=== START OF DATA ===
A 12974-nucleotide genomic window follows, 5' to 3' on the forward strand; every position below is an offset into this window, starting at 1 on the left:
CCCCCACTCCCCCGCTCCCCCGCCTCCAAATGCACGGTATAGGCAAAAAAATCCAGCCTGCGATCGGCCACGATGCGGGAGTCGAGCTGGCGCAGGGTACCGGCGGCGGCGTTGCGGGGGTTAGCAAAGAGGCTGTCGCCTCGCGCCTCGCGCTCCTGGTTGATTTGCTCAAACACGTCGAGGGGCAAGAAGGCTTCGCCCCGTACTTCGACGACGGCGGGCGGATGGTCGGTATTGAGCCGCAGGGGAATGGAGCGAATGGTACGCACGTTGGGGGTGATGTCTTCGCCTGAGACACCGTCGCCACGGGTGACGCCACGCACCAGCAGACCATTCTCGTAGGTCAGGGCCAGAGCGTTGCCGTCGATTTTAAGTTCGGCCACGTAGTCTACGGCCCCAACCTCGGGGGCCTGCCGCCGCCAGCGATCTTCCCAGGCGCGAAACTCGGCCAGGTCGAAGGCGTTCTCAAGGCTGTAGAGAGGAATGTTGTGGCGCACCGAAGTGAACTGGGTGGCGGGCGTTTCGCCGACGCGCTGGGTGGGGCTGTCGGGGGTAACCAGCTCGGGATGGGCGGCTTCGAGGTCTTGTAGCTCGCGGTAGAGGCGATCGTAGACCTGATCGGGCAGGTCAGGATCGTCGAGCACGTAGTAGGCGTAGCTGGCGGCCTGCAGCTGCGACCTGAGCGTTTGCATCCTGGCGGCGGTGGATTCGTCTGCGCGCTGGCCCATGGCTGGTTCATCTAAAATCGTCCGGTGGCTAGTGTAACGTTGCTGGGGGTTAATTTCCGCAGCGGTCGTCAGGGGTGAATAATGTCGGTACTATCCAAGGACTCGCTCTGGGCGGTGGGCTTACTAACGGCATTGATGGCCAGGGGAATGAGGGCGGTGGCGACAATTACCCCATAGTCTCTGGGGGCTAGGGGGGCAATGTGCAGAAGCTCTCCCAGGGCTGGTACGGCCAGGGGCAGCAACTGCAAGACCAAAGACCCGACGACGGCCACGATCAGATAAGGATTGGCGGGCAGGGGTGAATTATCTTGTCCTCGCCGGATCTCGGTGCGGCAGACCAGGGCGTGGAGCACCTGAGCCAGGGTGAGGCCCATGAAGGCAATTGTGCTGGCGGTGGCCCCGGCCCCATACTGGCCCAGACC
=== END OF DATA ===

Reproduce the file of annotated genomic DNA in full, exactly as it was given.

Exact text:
A 12974-nucleotide genomic window follows, 5' to 3' on the forward strand; every position below is an offset into this window, starting at 1 on the left:
CCCCCACTCCCCCGCTCCCCCGCCTCCAAATGCACGGTATAGGCAAAAAAATCCAGCCTGCGATCGGCCACGATGCGGGAGTCGAGCTGGCGCAGGGTACCGGCGGCGGCGTTGCGGGGGTTAGCAAAGAGGCTGTCGCCTCGCGCCTCGCGCTCCTGGTTGATTTGCTCAAACACGTCGAGGGGCAAGAAGGCTTCGCCCCGTACTTCGACGACGGCGGGCGGATGGTCGGTATTGAGCCGCAGGGGAATGGAGCGAATGGTACGCACGTTGGGGGTGATGTCTTCGCCTGAGACACCGTCGCCACGGGTGACGCCACGCACCAGCAGACCATTCTCGTAGGTCAGGGCCAGAGCGTTGCCGTCGATTTTAAGTTCGGCCACGTAGTCTACGGCCCCAACCTCGGGGGCCTGCCGCCGCCAGCGATCTTCCCAGGCGCGAAACTCGGCCAGGTCGAAGGCGTTCTCAAGGCTGTAGAGAGGAATGTTGTGGCGCACCGAAGTGAACTGGGTGGCGGGCGTTTCGCCGACGCGCTGGGTGGGGCTGTCGGGGGTAACCAGCTCGGGATGGGCGGCTTCGAGGTCTTGTAGCTCGCGGTAGAGGCGATCGTAGACCTGATCGGGCAGGTCAGGATCGTCGAGCACGTAGTAGGCGTAGCTGGCGGCCTGCAGCTGCGACCTGAGCGTTTGCATCCTGGCGGCGGTGGATTCGTCTGCGCGCTGGCCCATGGCTGGTTCATCTAAAATCGTCCGGTGGCTAGTGTAACGTTGCTGGGGGTTAATTTCCGCAGCGGTCGTCAGGGGTGAATAATGTCGGTACTATCCAAGGACTCGCTCTGGGCGGTGGGCTTACTAACGGCATTGATGGCCAGGGGAATGAGGGCGGTGGCGACAATTACCCCATAGTCTCTGGGGGCTAGGGGGGCAATGTGCAGAAGCTCTCCCAGGGCTGGTACGGCCAGGGGCAGCAACTGCAAGACCAAAGACCCGACGACGGCCACGATCAGATAAGGATTGGCGGGCAGGGGTGAATTATCTTGTCCTCGCCGGATCTCGGTGCGGCAGACCAGGGCGTGGAGCACCTGAGCCAGGGTGAGGCCCATGAAGGCAATTGTGCTGGCGGTGGCCCCGGCCCCATACTGGCCCAGACC